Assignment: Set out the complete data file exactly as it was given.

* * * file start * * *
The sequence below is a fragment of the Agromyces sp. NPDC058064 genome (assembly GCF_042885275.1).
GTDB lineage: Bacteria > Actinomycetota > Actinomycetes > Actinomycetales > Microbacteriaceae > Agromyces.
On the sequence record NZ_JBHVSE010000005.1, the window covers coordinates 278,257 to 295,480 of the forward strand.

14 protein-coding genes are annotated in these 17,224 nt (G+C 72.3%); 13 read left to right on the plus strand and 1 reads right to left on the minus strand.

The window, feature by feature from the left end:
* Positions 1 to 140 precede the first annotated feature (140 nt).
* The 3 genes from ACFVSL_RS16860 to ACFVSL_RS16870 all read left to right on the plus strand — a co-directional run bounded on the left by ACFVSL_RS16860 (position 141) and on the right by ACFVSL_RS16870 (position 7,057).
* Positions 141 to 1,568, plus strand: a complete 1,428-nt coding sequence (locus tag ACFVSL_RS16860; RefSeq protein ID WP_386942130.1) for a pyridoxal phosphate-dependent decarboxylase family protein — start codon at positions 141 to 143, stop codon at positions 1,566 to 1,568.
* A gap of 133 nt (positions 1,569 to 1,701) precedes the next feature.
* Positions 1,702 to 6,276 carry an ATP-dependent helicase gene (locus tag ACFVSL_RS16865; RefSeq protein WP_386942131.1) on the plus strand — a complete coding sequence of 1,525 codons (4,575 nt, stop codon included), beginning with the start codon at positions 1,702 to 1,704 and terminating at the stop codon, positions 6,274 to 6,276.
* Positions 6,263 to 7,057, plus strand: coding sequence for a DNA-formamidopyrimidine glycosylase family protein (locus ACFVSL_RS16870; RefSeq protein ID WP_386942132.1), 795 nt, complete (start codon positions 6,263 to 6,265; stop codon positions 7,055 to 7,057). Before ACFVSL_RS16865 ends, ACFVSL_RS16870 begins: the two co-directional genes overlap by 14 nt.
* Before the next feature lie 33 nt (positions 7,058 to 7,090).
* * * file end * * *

The sequence below is a fragment of the Agromyces sp. NPDC058064 genome (assembly GCF_042885275.1).
GTDB lineage: Bacteria > Actinomycetota > Actinomycetes > Actinomycetales > Microbacteriaceae > Agromyces.
On the sequence record NZ_JBHVSE010000005.1, the window covers coordinates 278,257 to 295,480 of the forward strand.

14 protein-coding genes are annotated in these 17,224 nt (G+C 72.3%); 13 read left to right on the plus strand and 1 reads right to left on the minus strand.

The window, feature by feature from the left end:
* Positions 1 to 140 precede the first annotated feature (140 nt).
* The 3 genes from ACFVSL_RS16860 to ACFVSL_RS16870 all read left to right on the plus strand — a co-directional run bounded on the left by ACFVSL_RS16860 (position 141) and on the right by ACFVSL_RS16870 (position 7,057).
* Positions 141 to 1,568, plus strand: a complete 1,428-nt coding sequence (locus tag ACFVSL_RS16860; RefSeq protein ID WP_386942130.1) for a pyridoxal phosphate-dependent decarboxylase family protein — start codon at positions 141 to 143, stop codon at positions 1,566 to 1,568.
* A gap of 133 nt (positions 1,569 to 1,701) precedes the next feature.
* Positions 1,702 to 6,276 carry an ATP-dependent helicase gene (locus tag ACFVSL_RS16865; RefSeq protein WP_386942131.1) on the plus strand — a complete coding sequence of 1,525 codons (4,575 nt, stop codon included), beginning with the start codon at positions 1,702 to 1,704 and terminating at the stop codon, positions 6,274 to 6,276.
* Positions 6,263 to 7,057, plus strand: coding sequence for a DNA-formamidopyrimidine glycosylase family protein (locus ACFVSL_RS16870; RefSeq protein ID WP_386942132.1), 795 nt, complete (start codon positions 6,263 to 6,265; stop codon positions 7,055 to 7,057). Before ACFVSL_RS16865 ends, ACFVSL_RS16870 begins: the two co-directional genes overlap by 14 nt.
* Before the next feature lie 33 nt (positions 7,058 to 7,090).